Santa Monica, CA, May 16, 2020 --(PR.com
)-- On May 14 science-based artist Mara G. Haseltine released a virtual online exhibit, “Portraits of My Mother
,” the most intimate and personal work the artist has created. “Portraits of My Mother” is an homage to the artist’s recently deceased mother, Patricia Gercik Haseltine. Patricia grew up amidst the Jewish community in post-World War II Tokyo, which has since been erased by history. Although assimilated into American ways of life, she was in many ways culturally Japanese. Her background is reflected throughout the exhibition.
The show comprises two bodies of work. The first is a set of images inspired by the way in which babies first experience their mothers as set of sensorial impressions rather than experiencing them as persons differentiated from themselves. Haseltine began by selecting some objects belonging to her mother, such as a mismatched fur trim glove, a Japanese traditional quilt or a beloved piece of jewelry. Then, using a self-fashioned microscope attached to a camera. she created a series of images based on these objects. Objects seen through a microscope only have one plane of focus at a time, so much of each picture is blurry. This creates a dream-like quality in the images, similar the undeveloped vision of an infant. The result of this work is a set of thirteen images that have been enlarged to the point of abstraction. To give the prints added luminosity, Haseltine printed this series on brushed metal.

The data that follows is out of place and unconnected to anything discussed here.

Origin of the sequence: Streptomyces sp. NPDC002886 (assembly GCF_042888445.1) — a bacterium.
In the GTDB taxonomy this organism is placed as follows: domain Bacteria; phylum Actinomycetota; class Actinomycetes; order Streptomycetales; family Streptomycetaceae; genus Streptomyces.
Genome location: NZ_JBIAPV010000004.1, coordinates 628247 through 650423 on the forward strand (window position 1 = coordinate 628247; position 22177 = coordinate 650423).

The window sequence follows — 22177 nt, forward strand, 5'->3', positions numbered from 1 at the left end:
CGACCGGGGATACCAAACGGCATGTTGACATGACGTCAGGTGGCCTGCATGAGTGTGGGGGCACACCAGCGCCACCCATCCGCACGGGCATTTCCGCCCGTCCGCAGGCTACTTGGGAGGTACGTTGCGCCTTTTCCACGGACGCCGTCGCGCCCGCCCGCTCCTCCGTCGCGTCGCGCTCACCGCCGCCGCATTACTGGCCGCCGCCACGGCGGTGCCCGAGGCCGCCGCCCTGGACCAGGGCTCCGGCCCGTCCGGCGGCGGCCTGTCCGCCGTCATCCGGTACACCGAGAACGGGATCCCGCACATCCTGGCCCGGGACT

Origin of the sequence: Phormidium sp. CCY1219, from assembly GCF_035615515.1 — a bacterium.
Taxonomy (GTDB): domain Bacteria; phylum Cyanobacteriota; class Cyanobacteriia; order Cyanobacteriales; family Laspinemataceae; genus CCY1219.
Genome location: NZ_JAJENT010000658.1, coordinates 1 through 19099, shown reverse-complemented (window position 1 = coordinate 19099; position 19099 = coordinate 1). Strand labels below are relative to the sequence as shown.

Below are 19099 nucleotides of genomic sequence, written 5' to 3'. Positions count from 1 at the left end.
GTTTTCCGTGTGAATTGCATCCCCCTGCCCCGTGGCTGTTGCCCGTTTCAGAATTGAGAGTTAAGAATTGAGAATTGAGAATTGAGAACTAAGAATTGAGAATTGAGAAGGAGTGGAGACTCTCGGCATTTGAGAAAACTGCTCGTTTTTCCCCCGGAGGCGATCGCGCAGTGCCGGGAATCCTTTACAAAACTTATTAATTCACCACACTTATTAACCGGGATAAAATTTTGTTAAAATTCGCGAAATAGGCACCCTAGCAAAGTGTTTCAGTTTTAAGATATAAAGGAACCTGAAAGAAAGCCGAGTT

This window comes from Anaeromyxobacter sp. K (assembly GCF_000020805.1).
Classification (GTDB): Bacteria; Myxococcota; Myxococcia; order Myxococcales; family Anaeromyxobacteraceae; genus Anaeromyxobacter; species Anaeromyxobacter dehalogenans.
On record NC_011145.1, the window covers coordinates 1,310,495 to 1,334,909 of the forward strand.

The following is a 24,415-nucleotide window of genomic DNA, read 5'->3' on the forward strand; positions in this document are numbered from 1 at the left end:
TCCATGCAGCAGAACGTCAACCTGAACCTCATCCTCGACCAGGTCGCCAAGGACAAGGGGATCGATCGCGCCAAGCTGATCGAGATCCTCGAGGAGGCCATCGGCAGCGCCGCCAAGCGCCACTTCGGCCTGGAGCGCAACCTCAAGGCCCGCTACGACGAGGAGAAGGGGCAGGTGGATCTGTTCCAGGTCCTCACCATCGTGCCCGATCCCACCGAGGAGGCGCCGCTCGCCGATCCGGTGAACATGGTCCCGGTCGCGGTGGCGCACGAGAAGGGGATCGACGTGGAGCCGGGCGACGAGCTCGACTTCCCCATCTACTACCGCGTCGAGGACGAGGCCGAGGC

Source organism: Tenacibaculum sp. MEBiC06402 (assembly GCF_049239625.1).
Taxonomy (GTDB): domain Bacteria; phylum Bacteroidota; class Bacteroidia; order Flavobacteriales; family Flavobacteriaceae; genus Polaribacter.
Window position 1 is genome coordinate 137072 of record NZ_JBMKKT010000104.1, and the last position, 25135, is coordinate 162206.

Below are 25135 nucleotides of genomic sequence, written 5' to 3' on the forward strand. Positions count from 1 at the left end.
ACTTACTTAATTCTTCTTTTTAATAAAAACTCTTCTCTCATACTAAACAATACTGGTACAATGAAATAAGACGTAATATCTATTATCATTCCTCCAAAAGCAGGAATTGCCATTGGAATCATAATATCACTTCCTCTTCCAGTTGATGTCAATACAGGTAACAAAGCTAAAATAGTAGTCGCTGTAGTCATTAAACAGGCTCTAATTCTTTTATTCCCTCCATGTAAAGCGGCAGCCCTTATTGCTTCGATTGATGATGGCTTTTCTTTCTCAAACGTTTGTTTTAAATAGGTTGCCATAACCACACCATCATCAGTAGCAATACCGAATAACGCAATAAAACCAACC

The second part of the show is a sculptural installation that begins on the floor and ends up on the wall. Patricia was an avid collector of Japanese antiques. During her childhood and on subsequent frequent trips to Japan, she collected Japanese dolls traditionally used on “Girls Day” in Japan. Using these dolls, Haseltine created a formation like a river across her studio floor that leads up to her Mother’s high school graduation picture balanced on top of a Japanese table formed out of a Root. This installation completes the exhibition as a tribute to the artist’s Mother.
The artist would like to dedicate this work to all the loved ones lost during this time in history. Special thanks goes out to Alexander G. Haseltine for help with the sound track.
The video will remain up and can be viewed at:
YouTube video: https://www.youtube.com/watch?v=D2PECIdH4jA